exculpatory evidence, including 500 pages of emails, letters, and documents between
our team and the U.S. and Afghan governments. The FBI also confiscated fifty plus
rolls of film and more than two hundred videotapes. The pictures and the videos
showed we were working with both governments on a daily basis. Every interrogation
had been videotaped by Caraballo and those tapes would have freed us and put the
terrorists away for life. A few photos did survive– some digital copies of several photos
that had been emailed to the Pentagon and copied to “a friend” in the U.S. for a “rainy
day,” and today was a raging typhoon.
But, there was no way to get the documents and photos we needed back to
Afghanistan for our defense.
By now, I had been seen by three Afghan doctors who Sandy sent. They
confirmed the hemorrhaging in my eyes, the trauma to my head, and the injuries from
the torture, all of which was still present when they showed up two weeks later. The
doctors wrote a report, which the Embassy had still not released to me five weeks later,
in spite of written demands and FOIA requests. Over the next three weeks Sandy grew
more and more adversarial, refusing to give me the medical reports. Weeks later one of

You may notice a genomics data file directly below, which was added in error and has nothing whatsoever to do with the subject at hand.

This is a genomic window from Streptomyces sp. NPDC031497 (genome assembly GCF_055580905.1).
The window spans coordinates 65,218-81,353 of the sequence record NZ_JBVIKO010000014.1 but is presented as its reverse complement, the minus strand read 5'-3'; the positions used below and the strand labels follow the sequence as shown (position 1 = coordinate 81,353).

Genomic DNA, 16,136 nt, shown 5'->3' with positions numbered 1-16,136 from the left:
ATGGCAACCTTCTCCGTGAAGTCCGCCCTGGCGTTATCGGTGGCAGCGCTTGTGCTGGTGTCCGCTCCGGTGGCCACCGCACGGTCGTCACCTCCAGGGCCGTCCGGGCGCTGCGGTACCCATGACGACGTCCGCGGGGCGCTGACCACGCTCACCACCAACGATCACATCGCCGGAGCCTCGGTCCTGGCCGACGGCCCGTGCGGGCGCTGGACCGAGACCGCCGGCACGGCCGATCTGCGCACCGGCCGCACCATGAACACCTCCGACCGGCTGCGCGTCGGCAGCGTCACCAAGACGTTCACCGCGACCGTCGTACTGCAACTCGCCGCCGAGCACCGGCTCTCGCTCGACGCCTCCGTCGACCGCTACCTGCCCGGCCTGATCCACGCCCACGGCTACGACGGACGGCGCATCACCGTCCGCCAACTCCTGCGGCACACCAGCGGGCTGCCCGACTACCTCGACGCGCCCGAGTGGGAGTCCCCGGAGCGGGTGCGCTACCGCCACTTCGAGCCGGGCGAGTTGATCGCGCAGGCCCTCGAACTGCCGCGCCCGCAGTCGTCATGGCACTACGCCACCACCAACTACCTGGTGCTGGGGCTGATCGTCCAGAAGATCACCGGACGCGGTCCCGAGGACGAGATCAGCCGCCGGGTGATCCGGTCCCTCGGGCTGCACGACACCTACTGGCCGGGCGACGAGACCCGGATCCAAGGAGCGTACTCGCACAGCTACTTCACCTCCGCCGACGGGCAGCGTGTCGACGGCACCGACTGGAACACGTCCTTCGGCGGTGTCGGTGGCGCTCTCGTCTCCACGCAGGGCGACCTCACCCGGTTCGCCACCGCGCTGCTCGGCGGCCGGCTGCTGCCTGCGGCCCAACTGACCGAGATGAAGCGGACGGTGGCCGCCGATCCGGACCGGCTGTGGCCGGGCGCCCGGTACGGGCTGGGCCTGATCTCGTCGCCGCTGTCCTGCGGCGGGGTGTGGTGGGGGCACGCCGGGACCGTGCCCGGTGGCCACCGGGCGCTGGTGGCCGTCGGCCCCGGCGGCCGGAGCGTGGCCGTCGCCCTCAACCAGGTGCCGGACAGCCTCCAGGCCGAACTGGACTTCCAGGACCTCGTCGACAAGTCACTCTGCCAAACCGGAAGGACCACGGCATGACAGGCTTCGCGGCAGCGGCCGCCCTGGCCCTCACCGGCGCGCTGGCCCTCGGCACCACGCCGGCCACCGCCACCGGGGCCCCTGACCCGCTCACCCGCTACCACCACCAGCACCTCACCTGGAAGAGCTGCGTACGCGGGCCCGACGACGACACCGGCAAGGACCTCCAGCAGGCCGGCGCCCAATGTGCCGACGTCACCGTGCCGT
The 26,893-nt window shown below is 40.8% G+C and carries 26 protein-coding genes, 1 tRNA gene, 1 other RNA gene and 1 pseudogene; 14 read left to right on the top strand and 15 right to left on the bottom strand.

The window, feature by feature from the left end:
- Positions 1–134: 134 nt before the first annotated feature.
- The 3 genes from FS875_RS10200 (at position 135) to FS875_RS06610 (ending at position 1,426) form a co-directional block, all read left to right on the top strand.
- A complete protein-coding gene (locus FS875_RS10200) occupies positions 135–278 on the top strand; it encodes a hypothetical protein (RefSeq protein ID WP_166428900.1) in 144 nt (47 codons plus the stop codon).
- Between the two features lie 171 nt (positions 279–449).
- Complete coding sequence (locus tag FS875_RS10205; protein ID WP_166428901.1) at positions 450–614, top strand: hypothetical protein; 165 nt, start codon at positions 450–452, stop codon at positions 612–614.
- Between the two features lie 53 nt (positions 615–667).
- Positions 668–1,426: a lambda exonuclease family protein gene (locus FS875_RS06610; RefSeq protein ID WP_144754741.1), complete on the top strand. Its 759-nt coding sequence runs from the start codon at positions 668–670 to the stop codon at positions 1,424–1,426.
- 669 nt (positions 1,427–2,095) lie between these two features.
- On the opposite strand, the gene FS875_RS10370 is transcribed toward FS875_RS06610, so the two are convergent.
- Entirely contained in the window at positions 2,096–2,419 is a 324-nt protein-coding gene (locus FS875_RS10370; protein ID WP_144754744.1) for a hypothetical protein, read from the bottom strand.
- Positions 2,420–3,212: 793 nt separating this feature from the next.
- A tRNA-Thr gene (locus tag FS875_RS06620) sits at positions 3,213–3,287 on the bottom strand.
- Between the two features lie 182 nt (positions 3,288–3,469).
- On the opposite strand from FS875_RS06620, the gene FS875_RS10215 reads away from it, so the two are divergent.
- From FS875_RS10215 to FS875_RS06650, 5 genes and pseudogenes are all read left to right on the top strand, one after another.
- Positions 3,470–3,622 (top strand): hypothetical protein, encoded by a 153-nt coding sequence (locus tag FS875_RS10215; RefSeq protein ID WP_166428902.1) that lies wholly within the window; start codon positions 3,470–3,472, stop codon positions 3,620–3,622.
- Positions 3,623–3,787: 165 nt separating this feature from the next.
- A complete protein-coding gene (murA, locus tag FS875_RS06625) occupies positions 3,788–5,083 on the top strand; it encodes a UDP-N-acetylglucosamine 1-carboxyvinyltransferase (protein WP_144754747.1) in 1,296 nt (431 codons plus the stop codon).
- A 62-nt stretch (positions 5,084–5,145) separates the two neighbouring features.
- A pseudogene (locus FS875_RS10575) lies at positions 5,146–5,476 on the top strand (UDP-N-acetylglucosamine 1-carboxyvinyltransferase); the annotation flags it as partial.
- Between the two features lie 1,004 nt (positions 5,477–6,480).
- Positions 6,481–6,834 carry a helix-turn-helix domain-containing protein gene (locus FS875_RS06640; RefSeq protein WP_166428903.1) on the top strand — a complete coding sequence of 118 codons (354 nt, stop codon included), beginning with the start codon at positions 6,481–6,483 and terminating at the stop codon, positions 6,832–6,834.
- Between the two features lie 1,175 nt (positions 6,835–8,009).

the doctors, who had read The Hunt for Bin Laden book, told me they had been made to
rewrite the original medical reports and “soften them up.” I was livid.
Each week Sandy showed up at the prison with water, and magazines, many of
which were donated by Special Forces guys at the Embassy. We appreciated these
small gestures. The water kept us from dying and the magazines kept us sane. But, the
Consular Office was supposed to be a little more proactive when Americans were being
held in such horrendous conditions, especially in a prison funded by U.S. taxpayers.
Two of our favorite deliveries were Men’s Health and Vanity Fair. The Men’s health
issue with an article about The Punisher, had a great workout regime when you don’t
have weights. Great for an al-Qaida cell workout. Ed decided we should write our own